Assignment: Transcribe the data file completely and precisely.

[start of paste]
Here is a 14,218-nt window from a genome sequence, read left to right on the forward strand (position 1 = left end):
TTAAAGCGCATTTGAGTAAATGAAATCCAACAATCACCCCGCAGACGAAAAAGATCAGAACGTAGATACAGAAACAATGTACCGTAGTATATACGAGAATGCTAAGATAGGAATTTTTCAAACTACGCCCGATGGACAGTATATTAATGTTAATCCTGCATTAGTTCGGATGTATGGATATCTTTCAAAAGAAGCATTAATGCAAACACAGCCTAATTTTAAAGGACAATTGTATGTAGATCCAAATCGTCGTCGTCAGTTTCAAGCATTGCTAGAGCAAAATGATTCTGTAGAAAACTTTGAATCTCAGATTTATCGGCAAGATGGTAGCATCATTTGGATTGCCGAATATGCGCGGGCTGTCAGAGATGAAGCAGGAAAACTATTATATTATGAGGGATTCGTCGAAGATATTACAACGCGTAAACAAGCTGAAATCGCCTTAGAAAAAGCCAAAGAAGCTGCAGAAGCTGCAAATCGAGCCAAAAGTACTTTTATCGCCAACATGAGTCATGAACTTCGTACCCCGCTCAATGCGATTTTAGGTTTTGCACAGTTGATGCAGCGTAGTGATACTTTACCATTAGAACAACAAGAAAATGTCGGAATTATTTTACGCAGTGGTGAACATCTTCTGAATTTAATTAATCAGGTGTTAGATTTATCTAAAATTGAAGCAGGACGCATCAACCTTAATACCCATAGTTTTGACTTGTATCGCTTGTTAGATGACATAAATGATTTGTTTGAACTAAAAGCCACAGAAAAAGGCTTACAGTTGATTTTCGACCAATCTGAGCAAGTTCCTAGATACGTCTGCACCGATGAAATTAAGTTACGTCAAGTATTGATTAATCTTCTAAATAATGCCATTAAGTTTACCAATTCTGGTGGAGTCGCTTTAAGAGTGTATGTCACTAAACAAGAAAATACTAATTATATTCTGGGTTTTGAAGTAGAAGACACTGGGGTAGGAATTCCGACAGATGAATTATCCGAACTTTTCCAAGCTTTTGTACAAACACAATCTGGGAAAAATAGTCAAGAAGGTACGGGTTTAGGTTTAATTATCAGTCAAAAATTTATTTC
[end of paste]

Here is a 14,218-nt window from a genome sequence, read left to right on the forward strand (position 1 = left end):
TTAAAGCGCATTTGAGTAAATGAAATCCAACAATCACCCCGCAGACGAAAAAGATCAGAACGTAGATACAGAAACAATGTACCGTAGTATATACGAGAATGCTAAGATAGGAATTTTTCAAACTACGCCCGATGGACAGTATATTAATGTTAATCCTGCATTAGTTCGGATGTATGGATATCTTTCAAAAGAAGCATTAATGCAAACACAGCCTAATTTTAAAGGACAATTGTATGTAGATCCAAATCGTCGTCGTCAGTTTCAAGCATTGCTAGAGCAAAATGATTCTGTAGAAAACTTTGAATCTCAGATTTATCGGCAAGATGGTAGCATCATTTGGATTGCCGAATATGCGCGGGCTGTCAGAGATGAAGCAGGAAAACTATTATATTATGAGGGATTCGTCGAAGATATTACAACGCGTAAACAAGCTGAAATCGCCTTAGAAAAAGCCAAAGAAGCTGCAGAAGCTGCAAATCGAGCCAAAAGTACTTTTATCGCCAACATGAGTCATGAACTTCGTACCCCGCTCAATGCGATTTTAGGTTTTGCACAGTTGATGCAGCGTAGTGATACTTTACCATTAGAACAACAAGAAAATGTCGGAATTATTTTACGCAGTGGTGAACATCTTCTGAATTTAATTAATCAGGTGTTAGATTTATCTAAAATTGAAGCAGGACGCATCAACCTTAATACCCATAGTTTTGACTTGTATCGCTTGTTAGATGACATAAATGATTTGTTTGAACTAAAAGCCACAGAAAAAGGCTTACAGTTGATTTTCGACCAATCTGAGCAAGTTCCTAGATACGTCTGCACCGATGAAATTAAGTTACGTCAAGTATTGATTAATCTTCTAAATAATGCCATTAAGTTTACCAATTCTGGTGGAGTCGCTTTAAGAGTGTATGTCACTAAACAAGAAAATACTAATTATATTCTGGGTTTTGAAGTAGAAGACACTGGGGTAGGAATTCCGACAGATGAATTATCCGAACTTTTCCAAGCTTTTGTACAAACACAATCTGGGAAAAATAGTCAAGAAGGTACGGGTTTAGGTTTAATTATCAGTCAAAAATTTATTTC